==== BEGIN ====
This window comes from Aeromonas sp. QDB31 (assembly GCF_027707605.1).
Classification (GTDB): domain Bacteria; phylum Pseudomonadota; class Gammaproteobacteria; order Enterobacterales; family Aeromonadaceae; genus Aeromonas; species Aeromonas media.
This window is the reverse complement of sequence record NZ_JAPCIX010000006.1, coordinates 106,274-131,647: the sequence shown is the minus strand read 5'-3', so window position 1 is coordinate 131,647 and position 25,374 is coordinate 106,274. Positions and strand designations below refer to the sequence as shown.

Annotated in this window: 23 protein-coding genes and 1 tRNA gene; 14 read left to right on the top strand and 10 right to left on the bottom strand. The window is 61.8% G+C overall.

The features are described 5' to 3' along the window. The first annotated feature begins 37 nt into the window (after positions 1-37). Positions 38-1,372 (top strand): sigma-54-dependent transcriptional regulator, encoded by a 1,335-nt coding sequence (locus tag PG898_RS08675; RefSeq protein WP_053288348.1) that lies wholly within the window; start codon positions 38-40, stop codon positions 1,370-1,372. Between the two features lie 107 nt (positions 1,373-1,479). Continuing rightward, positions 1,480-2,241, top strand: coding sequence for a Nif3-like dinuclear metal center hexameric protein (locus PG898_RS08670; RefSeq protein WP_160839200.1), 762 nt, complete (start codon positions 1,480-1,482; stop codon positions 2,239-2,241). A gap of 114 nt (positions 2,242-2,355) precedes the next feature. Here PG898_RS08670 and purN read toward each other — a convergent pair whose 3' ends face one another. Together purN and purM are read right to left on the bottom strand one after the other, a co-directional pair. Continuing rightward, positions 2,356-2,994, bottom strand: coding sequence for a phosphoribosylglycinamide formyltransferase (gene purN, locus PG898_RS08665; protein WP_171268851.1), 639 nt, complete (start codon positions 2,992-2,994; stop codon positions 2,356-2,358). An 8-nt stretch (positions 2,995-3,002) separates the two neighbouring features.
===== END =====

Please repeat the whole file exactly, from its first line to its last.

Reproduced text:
This window comes from Aeromonas sp. QDB31 (assembly GCF_027707605.1).
Classification (GTDB): domain Bacteria; phylum Pseudomonadota; class Gammaproteobacteria; order Enterobacterales; family Aeromonadaceae; genus Aeromonas; species Aeromonas media.
This window is the reverse complement of sequence record NZ_JAPCIX010000006.1, coordinates 106,274-131,647: the sequence shown is the minus strand read 5'-3', so window position 1 is coordinate 131,647 and position 25,374 is coordinate 106,274. Positions and strand designations below refer to the sequence as shown.

Annotated in this window: 23 protein-coding genes and 1 tRNA gene; 14 read left to right on the top strand and 10 right to left on the bottom strand. The window is 61.8% G+C overall.

The features are described 5' to 3' along the window. The first annotated feature begins 37 nt into the window (after positions 1-37). Positions 38-1,372 (top strand): sigma-54-dependent transcriptional regulator, encoded by a 1,335-nt coding sequence (locus tag PG898_RS08675; RefSeq protein WP_053288348.1) that lies wholly within the window; start codon positions 38-40, stop codon positions 1,370-1,372. Between the two features lie 107 nt (positions 1,373-1,479). Continuing rightward, positions 1,480-2,241, top strand: coding sequence for a Nif3-like dinuclear metal center hexameric protein (locus PG898_RS08670; RefSeq protein WP_160839200.1), 762 nt, complete (start codon positions 1,480-1,482; stop codon positions 2,239-2,241). A gap of 114 nt (positions 2,242-2,355) precedes the next feature. Here PG898_RS08670 and purN read toward each other — a convergent pair whose 3' ends face one another. Together purN and purM are read right to left on the bottom strand one after the other, a co-directional pair. Continuing rightward, positions 2,356-2,994, bottom strand: coding sequence for a phosphoribosylglycinamide formyltransferase (gene purN, locus PG898_RS08665; protein WP_171268851.1), 639 nt, complete (start codon positions 2,992-2,994; stop codon positions 2,356-2,358). An 8-nt stretch (positions 2,995-3,002) separates the two neighbouring features.